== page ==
The smell of citronella candles invariably triggers nostalgia for carefree summer nights with friends and family (and blissful freedom from mosquito bites). Last night, the hippocampal connections were reinforced as another wonderful memory was added to the summer mix: a night of grilled goose, aged wine, and good friends - and their dog - under the Somerville moonlight, hanging out next to the old porch piano and catching a glimpse of Henry the neighborhood rabbit hopping around nearby. (No, we're not going to eat Henry.)
The goose - two pounds of deep red breast meat - was given to us by one of Joel's co-workers, a hunter, in exchange for a recipe. The perfect opportunity for recipe-gathering arose last weekend when Joel and I judged the Cadillac Culinary Challenge and had a chance to chat with Chef Jonathan Waxman and Chef Jason Santos after the competition. We ended up mostly following Chef Waxman's advice to marinate the goose for two days (olive oil, red wine, garlic, chili pepper), grill it on medium heat, cook it to medium, and let it rest before slicing across the grain. (Chef Santos had recommended simply seasoning it with salt and pepper and cooking it over low heat in cast iron, letting it cook in the fat drippings.)
We imagined goose would pair well with berries, so we chose a favorite sweet, cheap wine for the marinade: Jam Jar, a South African shiraz we discovered thanks to a wine and chocolate course we took awhile back. We used what was left of the bottle as a simple wine reduction to drizzle over the goose.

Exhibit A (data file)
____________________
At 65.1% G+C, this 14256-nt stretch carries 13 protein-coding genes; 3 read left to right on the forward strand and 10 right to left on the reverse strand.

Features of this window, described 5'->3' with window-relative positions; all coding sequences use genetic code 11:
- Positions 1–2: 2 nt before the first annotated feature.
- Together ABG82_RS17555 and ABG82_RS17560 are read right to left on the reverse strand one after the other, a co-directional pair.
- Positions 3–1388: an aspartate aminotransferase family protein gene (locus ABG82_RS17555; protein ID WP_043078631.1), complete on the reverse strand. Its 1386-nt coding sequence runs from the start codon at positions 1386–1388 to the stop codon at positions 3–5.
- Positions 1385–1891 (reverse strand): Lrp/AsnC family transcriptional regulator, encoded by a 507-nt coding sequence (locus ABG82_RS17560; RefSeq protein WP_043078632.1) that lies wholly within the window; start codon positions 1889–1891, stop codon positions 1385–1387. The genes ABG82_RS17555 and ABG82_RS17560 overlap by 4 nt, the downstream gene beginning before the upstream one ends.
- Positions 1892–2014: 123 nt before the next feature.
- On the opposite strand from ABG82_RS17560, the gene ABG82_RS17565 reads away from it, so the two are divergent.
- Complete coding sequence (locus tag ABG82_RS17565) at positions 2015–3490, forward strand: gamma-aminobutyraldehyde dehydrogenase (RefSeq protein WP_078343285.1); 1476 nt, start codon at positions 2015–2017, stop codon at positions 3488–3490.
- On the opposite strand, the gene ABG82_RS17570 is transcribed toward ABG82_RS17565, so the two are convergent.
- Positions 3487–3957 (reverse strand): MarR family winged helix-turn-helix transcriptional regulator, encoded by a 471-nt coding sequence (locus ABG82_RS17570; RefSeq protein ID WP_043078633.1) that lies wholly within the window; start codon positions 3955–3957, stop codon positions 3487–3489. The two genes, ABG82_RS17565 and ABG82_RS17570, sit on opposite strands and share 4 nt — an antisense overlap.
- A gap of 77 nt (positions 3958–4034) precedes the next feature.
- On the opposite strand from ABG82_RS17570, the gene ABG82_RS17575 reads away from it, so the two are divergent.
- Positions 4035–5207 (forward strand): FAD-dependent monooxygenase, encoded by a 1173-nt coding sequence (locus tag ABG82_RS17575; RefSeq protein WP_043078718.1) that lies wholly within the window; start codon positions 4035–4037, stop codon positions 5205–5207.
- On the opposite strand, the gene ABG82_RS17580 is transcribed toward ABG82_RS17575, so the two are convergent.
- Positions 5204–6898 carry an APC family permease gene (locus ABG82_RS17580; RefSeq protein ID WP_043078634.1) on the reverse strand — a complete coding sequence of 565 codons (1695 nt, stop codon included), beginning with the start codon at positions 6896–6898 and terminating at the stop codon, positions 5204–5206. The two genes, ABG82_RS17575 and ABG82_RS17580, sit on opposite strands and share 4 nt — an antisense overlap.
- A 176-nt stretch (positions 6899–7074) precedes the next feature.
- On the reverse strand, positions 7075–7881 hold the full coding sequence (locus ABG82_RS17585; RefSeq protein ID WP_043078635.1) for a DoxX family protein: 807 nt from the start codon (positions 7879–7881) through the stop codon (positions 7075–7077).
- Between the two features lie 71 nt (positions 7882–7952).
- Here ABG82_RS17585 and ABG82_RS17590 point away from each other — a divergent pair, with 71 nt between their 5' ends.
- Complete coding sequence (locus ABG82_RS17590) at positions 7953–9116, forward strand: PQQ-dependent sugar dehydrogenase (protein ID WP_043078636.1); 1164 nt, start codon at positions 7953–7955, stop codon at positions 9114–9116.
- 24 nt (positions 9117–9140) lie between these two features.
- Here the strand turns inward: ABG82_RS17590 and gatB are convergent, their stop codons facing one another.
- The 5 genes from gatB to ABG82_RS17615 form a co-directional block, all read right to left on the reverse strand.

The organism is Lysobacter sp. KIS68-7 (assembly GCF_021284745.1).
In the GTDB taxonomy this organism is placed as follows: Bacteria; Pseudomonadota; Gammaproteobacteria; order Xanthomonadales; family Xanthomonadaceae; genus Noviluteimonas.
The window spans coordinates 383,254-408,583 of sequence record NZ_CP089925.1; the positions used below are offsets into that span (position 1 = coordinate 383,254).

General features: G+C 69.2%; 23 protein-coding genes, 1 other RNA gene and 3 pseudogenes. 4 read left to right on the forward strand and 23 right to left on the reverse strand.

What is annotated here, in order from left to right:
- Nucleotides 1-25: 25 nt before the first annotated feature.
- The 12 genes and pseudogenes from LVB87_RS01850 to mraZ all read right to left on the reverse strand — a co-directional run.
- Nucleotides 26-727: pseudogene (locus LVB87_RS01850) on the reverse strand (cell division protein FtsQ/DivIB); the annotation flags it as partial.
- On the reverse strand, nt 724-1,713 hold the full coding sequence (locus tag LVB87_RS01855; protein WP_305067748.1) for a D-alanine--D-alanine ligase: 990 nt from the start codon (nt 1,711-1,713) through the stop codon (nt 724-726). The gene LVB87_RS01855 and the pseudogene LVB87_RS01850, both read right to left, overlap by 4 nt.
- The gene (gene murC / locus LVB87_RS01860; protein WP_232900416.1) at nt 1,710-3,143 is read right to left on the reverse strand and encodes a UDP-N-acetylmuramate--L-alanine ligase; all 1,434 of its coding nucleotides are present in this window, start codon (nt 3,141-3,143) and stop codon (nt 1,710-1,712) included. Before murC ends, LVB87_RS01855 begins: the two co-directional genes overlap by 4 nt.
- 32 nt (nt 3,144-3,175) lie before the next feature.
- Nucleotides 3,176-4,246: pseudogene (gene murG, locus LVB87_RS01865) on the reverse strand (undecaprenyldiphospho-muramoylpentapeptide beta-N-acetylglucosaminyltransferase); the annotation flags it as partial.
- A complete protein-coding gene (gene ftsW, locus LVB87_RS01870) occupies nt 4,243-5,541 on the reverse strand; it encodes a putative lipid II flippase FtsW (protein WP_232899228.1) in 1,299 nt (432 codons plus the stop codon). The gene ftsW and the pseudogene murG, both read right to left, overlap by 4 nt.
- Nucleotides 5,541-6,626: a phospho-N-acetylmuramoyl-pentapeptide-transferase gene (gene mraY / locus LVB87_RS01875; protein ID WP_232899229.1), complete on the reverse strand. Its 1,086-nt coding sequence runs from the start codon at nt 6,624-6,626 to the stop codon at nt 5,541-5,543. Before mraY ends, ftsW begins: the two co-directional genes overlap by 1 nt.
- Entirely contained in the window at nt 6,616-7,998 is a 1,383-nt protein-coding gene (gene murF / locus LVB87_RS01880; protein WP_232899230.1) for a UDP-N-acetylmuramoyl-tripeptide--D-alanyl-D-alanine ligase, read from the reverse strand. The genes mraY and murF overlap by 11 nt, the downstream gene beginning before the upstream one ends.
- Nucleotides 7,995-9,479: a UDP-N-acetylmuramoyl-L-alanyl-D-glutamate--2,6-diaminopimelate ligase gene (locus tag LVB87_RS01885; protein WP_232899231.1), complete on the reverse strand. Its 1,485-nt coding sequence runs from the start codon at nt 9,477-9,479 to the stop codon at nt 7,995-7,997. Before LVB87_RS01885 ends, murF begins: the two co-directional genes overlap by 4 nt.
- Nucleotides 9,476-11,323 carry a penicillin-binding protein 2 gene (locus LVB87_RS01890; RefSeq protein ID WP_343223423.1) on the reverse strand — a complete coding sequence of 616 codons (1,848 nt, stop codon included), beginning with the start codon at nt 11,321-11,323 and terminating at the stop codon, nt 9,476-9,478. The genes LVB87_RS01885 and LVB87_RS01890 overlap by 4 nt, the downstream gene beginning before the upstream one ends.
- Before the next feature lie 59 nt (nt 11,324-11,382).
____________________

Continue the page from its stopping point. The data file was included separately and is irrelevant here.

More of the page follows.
For sides, we threw together a salad with vegetables from our CSA, and we made Hasselback potatoes with pesto, based on this recipe. The potatoes that came with the CSA were Yukon gold, so we used those, but in the future, a sturdier potato like a russet would be a better choice - much easier to slice properly. Despite some slicing errors, these potatoes were gorgeous and delicious, and I plan on making this recipe again and again. It's endlessly customizable; plenty of toppings would work well, and more than just garlic and butter could be hidden between the slices. Fresh herbs might be a nice fit.
We figured that a nice summer night with friends and an unusual meat provided the perfect opportunity to break open a bottle of wine I've been aging since the summer of 2005. For my birthday that summer, I visited some wineries in the Finger Lakes; I was living in Rochester, New York at the time. On a whim, I decided to buy a wine to age for five years. At one of the wineries, Standing Stone, they recommended that year's Pinnacle, a blend of bordeaux, as a wine that would age well by 2010. I didn't get around to opening the bottle last year, so I've been waiting for the right occasion.
For a summer that has not been nearly as relaxing as I'd hoped, there's no better interruption to a busy schedule than a dinner out on the back porch with great friends and great food. As the hours stretched on, I could barely keep my eyes open, but sleep is overrated; late nights like these are the most important ones, the memories-in-the-making that come drifting back with every future scent of citronella in the summer breeze.
Grilled Goose with Jam Jar Glaze
- goose breast - cleaned, boneless, skinless
- red wine - try a sweet one with strong berry flavors
- olive oil
- red pepper flakes
- Brine the goose for up to a day. (We brined it for about six hours.)
- Marinate the goose breast in a mixture of red wine, olive oil, garlic, and red pepper flakes for up to two days. (We used about a half cup of olive oil - just enough to barely cover the meat - and about a half bottle of wine.)
- Grill on medium heat until cooked to medium.
- Let rest for 20 minutes.
- Slice thinly across the grain.
- Optional: drizzle with red wine reduction. (We literally just reduced the wine we had left - no other ingredients - but you can get as creative as you'd like with the reduction.)